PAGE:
NBA Exec: Youth Guidelines Changing the Game

David Krichavsky 1 (Vice President of Youth Basketball Development, NBA).jpg

Basketball was invented as a tool of public health, by James Naismith on the instructions of his boss at the YMCA International Training School in Springfield, Mass., more than 125 years ago. Dr. Luther Halsey Gulick, head of the physical education department, sought an activity that was easy to learn and easy to play indoors, so it could be played in winter in cold-weather areas.

The game that emerged was highly useful, due to its adaptability. It’s one that can be played not just in gyms but also parks and driveways. It can be enjoyed with or without referees, in formats ranging from 5-on-5 to 3-on-3 to 1-on-1, by young and old, males and females, the tall and small. In most forms, it remains affordable; it requires a ball, and only one participant needs to bring one.

No wonder that basketball is the most popular game among youth in the United States, played by 18.9 percent of children ages 6 to 12 and 20.2 percent of adolescents ages 13 to 17 last year, according to Sports & Fitness Industry Association data. Further, 14.1 percent and 17 percent, respectively, play on a regular basis. Among team sports, basketball has held that top position for years.

Among the chief beneficiaries of all those early touchpoints with Gulick and Naismith’s game is the National Basketball Association, whose players and teams capture imaginations across the globe. The NBA is now a $8 billion industry and the sport’s dominant organization – with an ability to help shepherd of its future.

So, what to do with all that cultural clout? Tom Farrey, executive director of the Aspen Institute Sports & Society Program, talked with David Krichavsky, the NBA’s vice president of youth basketball development, about the league’s growing efforts to improve the experience available to young people, and the league’s role within Project Play 2020, the collective impact effort of which the NBA is a member. An edited version of their conversation is below.

Tom Farrey: David, what do you see as the greatest challenges facing youth sports today?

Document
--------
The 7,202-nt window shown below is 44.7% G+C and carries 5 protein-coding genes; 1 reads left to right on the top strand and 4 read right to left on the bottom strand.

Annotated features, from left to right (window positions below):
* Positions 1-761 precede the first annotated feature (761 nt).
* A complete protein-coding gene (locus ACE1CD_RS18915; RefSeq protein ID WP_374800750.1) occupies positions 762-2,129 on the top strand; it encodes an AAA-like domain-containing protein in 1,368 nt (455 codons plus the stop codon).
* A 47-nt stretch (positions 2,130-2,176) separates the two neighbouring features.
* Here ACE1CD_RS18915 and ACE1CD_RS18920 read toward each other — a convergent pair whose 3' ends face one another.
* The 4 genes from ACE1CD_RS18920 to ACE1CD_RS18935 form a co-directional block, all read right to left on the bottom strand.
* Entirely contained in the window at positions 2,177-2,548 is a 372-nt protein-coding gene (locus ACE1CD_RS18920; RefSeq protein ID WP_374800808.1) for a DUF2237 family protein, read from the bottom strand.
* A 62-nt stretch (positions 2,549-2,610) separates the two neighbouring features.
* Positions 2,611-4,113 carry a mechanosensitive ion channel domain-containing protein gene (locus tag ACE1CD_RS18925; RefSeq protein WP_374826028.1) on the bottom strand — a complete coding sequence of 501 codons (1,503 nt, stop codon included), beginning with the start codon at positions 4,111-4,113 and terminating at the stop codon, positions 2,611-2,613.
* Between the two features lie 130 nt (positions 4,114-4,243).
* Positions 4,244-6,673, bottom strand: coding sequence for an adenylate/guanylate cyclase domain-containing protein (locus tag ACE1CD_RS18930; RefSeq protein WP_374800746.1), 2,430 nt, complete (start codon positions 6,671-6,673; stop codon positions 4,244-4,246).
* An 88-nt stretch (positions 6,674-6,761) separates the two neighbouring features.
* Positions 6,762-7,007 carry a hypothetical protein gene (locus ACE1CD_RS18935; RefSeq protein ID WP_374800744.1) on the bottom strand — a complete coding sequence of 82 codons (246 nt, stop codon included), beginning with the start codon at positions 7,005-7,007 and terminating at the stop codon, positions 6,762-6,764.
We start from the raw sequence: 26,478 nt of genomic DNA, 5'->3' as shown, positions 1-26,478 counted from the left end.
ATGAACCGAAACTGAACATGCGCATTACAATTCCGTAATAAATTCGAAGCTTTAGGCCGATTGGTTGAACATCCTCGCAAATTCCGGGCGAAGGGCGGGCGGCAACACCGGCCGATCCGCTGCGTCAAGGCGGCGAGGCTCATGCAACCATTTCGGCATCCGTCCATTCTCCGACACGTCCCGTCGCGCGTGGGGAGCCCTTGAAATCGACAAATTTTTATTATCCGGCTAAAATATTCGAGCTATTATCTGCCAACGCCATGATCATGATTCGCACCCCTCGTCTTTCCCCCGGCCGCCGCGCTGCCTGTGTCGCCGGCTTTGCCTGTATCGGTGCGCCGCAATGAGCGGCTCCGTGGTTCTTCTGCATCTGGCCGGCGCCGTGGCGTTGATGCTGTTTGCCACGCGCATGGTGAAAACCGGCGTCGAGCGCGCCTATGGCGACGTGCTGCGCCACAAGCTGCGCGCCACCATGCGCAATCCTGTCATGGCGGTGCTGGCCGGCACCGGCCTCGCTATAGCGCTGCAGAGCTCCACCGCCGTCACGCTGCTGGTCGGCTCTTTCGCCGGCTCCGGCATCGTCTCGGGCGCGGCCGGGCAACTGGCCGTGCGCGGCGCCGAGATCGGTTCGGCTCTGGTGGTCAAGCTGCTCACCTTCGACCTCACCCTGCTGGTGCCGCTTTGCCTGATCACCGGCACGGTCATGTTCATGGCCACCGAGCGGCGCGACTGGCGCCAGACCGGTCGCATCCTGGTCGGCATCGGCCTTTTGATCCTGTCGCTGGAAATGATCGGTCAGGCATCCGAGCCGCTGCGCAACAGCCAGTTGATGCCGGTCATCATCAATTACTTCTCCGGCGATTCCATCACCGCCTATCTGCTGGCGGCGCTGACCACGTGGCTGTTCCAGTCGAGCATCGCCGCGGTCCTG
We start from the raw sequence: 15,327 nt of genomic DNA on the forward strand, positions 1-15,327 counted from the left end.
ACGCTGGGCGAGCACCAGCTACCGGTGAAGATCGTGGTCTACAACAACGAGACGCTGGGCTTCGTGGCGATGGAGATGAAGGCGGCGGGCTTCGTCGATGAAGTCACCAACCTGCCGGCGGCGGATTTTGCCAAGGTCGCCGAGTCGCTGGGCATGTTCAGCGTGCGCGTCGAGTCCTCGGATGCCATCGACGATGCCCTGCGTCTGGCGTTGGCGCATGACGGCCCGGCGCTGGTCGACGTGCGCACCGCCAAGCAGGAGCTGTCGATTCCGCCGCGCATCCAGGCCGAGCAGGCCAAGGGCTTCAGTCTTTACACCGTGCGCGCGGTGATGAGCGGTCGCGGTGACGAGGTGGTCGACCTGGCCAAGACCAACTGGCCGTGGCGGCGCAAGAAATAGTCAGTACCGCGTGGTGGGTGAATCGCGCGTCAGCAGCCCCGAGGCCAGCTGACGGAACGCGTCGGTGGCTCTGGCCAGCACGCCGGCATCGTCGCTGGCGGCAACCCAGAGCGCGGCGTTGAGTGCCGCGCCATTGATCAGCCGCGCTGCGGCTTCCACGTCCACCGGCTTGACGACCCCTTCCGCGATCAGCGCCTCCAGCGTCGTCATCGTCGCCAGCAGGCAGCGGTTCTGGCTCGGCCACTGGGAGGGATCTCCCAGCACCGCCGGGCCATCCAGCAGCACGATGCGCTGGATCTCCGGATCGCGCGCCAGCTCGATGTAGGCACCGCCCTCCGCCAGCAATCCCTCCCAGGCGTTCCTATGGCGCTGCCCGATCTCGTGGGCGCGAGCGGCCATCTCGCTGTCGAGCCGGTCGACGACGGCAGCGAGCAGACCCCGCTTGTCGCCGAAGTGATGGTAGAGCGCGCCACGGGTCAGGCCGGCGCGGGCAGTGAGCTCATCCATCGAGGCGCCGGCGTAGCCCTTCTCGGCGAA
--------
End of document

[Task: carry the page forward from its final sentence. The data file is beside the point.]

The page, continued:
David Krichavsky: There are a number of challenges, starting with cost and access in various communities. Declining participation is a challenge as well. Another one is negative parental and coach behavior. There are some challenges all of us in youth sports face. But, coming off the Jr. NBA World Championship tournament we launched this summer, I also was reminded of all the things that make sports great, including health and wellness and the values that kids learn. Sports bring people together across race, gender, language and geographic barriers.

Farrey: What are the issues facing basketball, in particular?

Krichavsky: The trend toward single-sport participation and year-round play, which is why it was so important that we partner with USA Basketball to create youth guidelines. The guidelines promote multisport participation, with no specialization recommended until age 14 at the earliest. Kids today sometimes play six or seven games in a weekend and a lot of data suggests that is not the best way for health or development. We’ve been able to utilize those guidelines in our programming, including at Jr. NBA World Championship. Parents, coaches and kids said they liked not playing 3-4 games a day. They played only one or two, depending on the schedule. We also took an off day and had our NBA Cares day of service. Everyone built a playground in Orlando, which was really important.

Farrey: How have the guidelines taken in the grassroots?